If your vet finds nothing to be concerned about, I would check your position and be sure that you have your weight on the inside seat bone. Many times riders can be thrown to the outside, particularly if the horse is unbalanced and scrambling at the canter. If your horse is throwing you out of balance, her balance will become skewed, causing her to panic and rush. A way to check whether your weight is correct—at least as you go into canter—is to do intervals of sitting trot to posting trot. If your weight is to the inside, your horse will throw you quite naturally up with the inside hind. However, if you find yourself consistently coming up on the outside diagonal, then you need to get your weight down into the inside seat bone and leg.

Finally, check the timing of your aid. A lot of people ask for the canter with the outside leg, but I believe it is more natural for the horse when you ask with your inside leg. (Also, using the outside leg often pulls the rider to the outside, and then the whole balance issue comes up again.) The leg aid should be given just as the inside hind is lifting from the ground—it’s actually at the very moment when you would begin to post. To get the timing right, do the interval posting trot, sitting trot, posting, sitting and then instead of posting, ask for canter—exactly when you would begin posting. Add a slight push from your seat to support your leg aid.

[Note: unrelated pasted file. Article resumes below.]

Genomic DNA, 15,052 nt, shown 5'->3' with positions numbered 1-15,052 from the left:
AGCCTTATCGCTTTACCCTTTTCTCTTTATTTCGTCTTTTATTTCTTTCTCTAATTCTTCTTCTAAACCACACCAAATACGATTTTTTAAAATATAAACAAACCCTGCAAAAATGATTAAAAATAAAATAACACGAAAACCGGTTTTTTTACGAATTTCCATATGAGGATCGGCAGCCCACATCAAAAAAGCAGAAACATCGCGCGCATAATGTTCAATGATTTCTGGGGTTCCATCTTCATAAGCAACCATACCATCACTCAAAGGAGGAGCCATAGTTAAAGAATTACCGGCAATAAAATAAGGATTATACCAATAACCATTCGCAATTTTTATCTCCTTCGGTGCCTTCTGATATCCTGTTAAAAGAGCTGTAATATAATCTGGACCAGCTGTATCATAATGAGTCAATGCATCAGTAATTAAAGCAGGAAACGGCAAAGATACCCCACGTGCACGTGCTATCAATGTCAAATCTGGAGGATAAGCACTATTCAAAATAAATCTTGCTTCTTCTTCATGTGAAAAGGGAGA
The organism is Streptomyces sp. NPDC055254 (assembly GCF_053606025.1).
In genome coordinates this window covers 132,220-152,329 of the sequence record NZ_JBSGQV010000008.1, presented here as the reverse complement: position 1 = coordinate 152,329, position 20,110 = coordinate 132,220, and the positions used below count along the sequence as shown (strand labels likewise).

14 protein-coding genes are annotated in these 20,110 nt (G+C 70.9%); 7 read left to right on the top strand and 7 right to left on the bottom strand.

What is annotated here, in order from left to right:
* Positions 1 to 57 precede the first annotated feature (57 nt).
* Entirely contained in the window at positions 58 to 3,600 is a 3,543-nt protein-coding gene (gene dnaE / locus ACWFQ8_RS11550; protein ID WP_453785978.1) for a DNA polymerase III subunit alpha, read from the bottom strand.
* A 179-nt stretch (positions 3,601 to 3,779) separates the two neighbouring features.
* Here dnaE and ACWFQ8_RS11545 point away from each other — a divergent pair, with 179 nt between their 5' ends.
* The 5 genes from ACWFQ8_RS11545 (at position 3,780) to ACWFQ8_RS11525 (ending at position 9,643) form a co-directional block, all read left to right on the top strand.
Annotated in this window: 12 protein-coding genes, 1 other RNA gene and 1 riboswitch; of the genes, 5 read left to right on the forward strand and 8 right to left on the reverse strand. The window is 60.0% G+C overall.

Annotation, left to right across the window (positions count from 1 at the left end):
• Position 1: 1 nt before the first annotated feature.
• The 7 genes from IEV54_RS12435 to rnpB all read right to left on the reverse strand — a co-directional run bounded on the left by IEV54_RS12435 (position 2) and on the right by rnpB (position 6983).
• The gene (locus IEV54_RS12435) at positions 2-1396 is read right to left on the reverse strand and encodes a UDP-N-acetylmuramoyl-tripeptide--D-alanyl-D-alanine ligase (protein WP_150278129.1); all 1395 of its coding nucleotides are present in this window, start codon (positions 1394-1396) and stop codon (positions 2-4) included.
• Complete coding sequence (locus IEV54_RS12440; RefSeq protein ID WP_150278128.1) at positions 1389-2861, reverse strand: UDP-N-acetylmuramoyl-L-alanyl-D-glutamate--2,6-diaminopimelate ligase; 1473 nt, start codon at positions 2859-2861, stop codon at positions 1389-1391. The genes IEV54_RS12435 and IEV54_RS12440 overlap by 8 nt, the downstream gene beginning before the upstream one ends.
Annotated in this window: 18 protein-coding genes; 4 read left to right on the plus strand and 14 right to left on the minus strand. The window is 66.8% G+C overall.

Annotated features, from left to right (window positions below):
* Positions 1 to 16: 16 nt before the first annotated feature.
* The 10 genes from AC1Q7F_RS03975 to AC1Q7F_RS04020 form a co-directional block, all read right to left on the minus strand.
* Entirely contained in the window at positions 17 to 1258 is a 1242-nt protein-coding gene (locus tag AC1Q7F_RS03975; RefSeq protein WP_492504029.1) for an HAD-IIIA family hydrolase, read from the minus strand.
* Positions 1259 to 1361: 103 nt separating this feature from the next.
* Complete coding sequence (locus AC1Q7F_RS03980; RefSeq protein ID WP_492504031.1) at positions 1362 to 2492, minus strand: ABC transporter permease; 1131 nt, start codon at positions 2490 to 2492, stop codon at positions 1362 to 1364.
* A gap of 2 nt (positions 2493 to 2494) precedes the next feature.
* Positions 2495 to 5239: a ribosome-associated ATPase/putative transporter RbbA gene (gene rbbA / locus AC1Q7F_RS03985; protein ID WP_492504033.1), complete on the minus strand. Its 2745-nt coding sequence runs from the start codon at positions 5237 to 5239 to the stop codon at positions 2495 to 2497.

Once you are sure that everything checks out, then begin working on the canter, first on the longe line and then under saddle. When you longe her, I wouldn’t put your horse in side reins but in something like a German martingale which will give her some restraint without making her feel trapped.

Be sure to give her clear boundaries for her longe circle. Do this by standing still, pivoting around your inside foot. Don’t “chase” her. Do, however, give her plenty of room, specifically, a large enough circle, to help her gain enough confidence to try to go into canter without the worry of having to go faster in a space too small for her to do so.